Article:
All developers can create up to 50 custom store listings, so you can create more tailored narratives for your users than ever before. With up to 5 experiments per listing, the opportunities for optimization are huge!

Custom store listings have gotten a major update, giving you new ways to improve your conversion rate.

Custom store listings have gotten a major update, giving you new ways to improve your conversion rate.



#2: LiveOps open beta

LiveOps are self-service merchandising units in the Play Store that promote limited-time events, offers, and major updates for your game or app. Developers in our beta can submit content to help inspire installs, increase engagement, and drive sales.

Plus, they can now use deep links to drop users directly into the most relevant part of their app or game, then measure success with the new LiveOps reporting dashboard in Play Console. These reports give a granular view of the performance metrics of each event, displaying the results over time and by outcome - whether that's acquisitions, opens, or updates.

Learn more about LiveOps and express interest in our beta program here.

Developers in our LiveOps beta can submit content to be featured on the Google Play Store.

#3: New flexible tools to grow your subscriptions

As subscription business models evolve, many developers have asked us for more flexibility and less complexity in how they sell subscriptions. In a major update, we launched new subscription capabilities, allowing you to configure multiple base plans and offers for each subscription. Acquire new subscribers, incentivize upgrades, and retain existing subscribers, by creating multiple offers supporting different stages of the subscription lifecycle, all while significantly reducing the cost and complexity of managing an ever-increasing number of SKUs.

For each subscription, you can now configure multiple base plans and offers, without needing to manage an ever-increasing number of SKUs.

Plus, you can now offer prepaid plans that give users access for a fixed amount of time, and make a great option for regions where pay-as-you-go is standard or for users not ready to commit to an auto-renewing plan. Users can easily extend their access period at any time before plan expiration, with a top-up in your app, or right on the Play Store subscription screen.

That was just three launches from a whole bunch of great updates to help you grow and thrive with Play. Want to see more? Be sure to catch the full playlist on Google Play from Google I/O.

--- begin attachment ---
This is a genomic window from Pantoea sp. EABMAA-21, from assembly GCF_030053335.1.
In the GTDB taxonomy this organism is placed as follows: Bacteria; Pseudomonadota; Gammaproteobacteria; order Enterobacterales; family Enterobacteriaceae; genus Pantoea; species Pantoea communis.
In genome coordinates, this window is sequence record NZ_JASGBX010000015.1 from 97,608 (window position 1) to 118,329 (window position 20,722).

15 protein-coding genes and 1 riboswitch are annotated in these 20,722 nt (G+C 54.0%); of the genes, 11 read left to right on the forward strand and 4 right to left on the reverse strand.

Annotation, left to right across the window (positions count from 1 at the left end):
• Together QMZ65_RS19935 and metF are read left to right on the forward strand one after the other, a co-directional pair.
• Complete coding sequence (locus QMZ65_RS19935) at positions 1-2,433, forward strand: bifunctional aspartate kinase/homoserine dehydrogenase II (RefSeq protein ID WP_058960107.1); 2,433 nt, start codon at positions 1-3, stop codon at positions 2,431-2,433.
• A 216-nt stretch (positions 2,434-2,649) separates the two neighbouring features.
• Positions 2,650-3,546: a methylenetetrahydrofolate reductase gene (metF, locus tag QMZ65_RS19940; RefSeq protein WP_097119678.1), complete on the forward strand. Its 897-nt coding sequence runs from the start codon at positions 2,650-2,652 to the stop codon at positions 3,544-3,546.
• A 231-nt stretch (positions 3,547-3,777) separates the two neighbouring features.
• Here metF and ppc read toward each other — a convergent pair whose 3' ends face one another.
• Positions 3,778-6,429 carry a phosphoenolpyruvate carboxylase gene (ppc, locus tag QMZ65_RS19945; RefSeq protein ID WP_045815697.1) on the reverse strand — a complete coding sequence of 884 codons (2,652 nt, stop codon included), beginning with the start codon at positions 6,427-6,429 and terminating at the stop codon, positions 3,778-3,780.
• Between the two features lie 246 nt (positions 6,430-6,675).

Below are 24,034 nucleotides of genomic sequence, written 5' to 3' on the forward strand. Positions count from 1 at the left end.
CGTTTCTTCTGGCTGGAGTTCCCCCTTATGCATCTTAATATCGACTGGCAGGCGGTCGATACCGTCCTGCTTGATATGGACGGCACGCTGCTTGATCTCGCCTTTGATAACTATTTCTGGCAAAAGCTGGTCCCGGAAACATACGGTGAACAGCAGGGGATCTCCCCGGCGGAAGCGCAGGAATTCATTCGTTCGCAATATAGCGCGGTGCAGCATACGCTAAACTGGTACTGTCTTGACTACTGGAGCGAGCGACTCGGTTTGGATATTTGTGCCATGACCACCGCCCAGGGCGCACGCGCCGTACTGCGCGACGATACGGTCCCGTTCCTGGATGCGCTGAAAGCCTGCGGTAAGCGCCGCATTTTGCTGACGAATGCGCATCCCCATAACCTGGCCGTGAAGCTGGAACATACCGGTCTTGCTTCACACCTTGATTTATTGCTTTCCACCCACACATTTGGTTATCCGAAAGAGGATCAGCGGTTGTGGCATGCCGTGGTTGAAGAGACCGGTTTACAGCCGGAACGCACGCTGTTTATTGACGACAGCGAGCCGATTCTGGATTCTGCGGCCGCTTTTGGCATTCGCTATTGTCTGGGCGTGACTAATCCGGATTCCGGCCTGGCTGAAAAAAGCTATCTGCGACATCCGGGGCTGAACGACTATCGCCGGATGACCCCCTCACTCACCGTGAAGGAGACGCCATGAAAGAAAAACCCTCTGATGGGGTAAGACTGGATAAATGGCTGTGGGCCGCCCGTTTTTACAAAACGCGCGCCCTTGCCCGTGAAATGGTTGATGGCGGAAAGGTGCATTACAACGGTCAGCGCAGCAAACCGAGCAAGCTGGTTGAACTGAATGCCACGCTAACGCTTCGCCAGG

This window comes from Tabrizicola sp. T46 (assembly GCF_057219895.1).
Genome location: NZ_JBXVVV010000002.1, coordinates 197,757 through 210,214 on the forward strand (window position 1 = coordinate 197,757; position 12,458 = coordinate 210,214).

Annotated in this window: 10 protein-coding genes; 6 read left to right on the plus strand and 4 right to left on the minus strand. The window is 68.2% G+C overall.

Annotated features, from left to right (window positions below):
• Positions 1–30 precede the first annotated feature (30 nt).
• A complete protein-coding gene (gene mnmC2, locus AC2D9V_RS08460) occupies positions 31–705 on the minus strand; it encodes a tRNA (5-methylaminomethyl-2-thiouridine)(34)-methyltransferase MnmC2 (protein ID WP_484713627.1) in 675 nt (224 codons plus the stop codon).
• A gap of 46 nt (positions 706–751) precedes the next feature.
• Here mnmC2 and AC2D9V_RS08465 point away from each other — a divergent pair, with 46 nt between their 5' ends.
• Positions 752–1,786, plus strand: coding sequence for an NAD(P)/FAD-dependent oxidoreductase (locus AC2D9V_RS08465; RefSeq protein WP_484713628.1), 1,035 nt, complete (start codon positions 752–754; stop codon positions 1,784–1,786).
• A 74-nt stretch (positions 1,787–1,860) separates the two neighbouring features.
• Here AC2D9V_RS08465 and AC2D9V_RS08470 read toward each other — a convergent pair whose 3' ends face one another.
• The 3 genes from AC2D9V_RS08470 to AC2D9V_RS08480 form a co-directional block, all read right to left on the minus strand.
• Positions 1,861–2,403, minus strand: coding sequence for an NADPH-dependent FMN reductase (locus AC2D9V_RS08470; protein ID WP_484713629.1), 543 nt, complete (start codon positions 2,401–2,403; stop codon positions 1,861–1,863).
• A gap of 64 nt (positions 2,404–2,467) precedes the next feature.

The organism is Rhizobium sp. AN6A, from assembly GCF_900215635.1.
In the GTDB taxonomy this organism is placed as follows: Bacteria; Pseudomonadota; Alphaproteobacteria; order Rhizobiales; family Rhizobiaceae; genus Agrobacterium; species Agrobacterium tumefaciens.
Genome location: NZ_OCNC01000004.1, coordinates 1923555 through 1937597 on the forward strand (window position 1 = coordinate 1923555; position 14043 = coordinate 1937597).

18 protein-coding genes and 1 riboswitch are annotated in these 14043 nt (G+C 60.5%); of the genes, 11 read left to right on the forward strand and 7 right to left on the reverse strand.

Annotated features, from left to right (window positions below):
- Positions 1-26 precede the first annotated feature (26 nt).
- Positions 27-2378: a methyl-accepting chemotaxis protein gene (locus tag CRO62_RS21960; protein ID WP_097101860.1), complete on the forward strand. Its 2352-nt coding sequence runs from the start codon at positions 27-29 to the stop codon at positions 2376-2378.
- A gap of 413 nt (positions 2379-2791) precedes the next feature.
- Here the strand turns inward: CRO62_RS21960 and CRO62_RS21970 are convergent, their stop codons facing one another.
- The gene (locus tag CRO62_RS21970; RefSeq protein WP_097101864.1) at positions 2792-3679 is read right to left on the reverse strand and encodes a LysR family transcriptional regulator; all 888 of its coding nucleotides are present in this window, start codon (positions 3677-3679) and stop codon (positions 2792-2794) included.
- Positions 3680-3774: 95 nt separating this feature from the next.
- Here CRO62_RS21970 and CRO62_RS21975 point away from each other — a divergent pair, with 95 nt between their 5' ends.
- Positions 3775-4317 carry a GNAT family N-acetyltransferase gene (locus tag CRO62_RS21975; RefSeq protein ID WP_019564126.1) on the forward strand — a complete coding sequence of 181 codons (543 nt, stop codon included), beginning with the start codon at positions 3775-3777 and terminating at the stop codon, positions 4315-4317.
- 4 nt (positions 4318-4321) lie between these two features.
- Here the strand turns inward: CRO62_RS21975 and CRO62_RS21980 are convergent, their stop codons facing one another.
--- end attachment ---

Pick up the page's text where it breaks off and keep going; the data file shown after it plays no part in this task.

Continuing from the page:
13 Jun 2022 4:59pm GMT

08 Jun 2022

feedAndroid Developers Blog

Android 13 Beta 3 and Platform Stability

Posted by Dave Burke, VP of Engineering

Android13 Logo

Today we're releasing the third Beta of Android 13, taking us into the final phase of our cycle where we're focusing on polish and performance. With Android 13, we've built on our core themes of privacy and security, developer productivity, and tablet and large screen support.

There's a lot to explore in Android 13, from privacy features like the new notification permission and photo picker, to productivity features like themed app icons and per-app language support, as well as modern standards like HDR video, Bluetooth LE Audio, and MIDI 2.0 over USB. We've also extended the newer updates we made in 12L, giving you better tools to take advantage of the 270+ million tablet and large screen devices in active use.

Beta 3 takes Android 13 to Platform Stability, which means that the developer APIs and all app-facing behaviors are now final. We're thankful for all the feedback you've shared to help us get to this point! For developers, the focus is now on compatibility testing and quality as you prepare your apps for the official release later in the year!

You can get Beta 3 on your Pixel device by enrolling here for over-the-air updates. If you previously enrolled, you'll automatically get today's update. You can also try Android 13 Beta on select devices from several of our partners - learn more at android.com/beta. Read on for a quick look at how to get your app ready, and visit the Android 13 developer site for details.


Platform Stability

With Beta 3, Android 13 reaches Platform Stability, a milestone that means all app-facing behaviors and APIs, including the official API Level 33 SDK and NDK APIs, are now final. So from Beta 3, you can confidently develop and release your compatibility updates knowing that the platform won't change.

Platform stability timeline with stable at the June mark

We're asking all app and game developers to start your final compatibility testing now and prepare to publish your compatibility updates as soon as possible ahead of the final release.

For all SDK, library, tools, and game engine developers, it's even more important to start testing now and release your compatible updates as soon as possible -- your downstream app and game developers may be blocked until they receive your updates. So when you've released a compatible update, be vocal and let your developers know!


App compatibility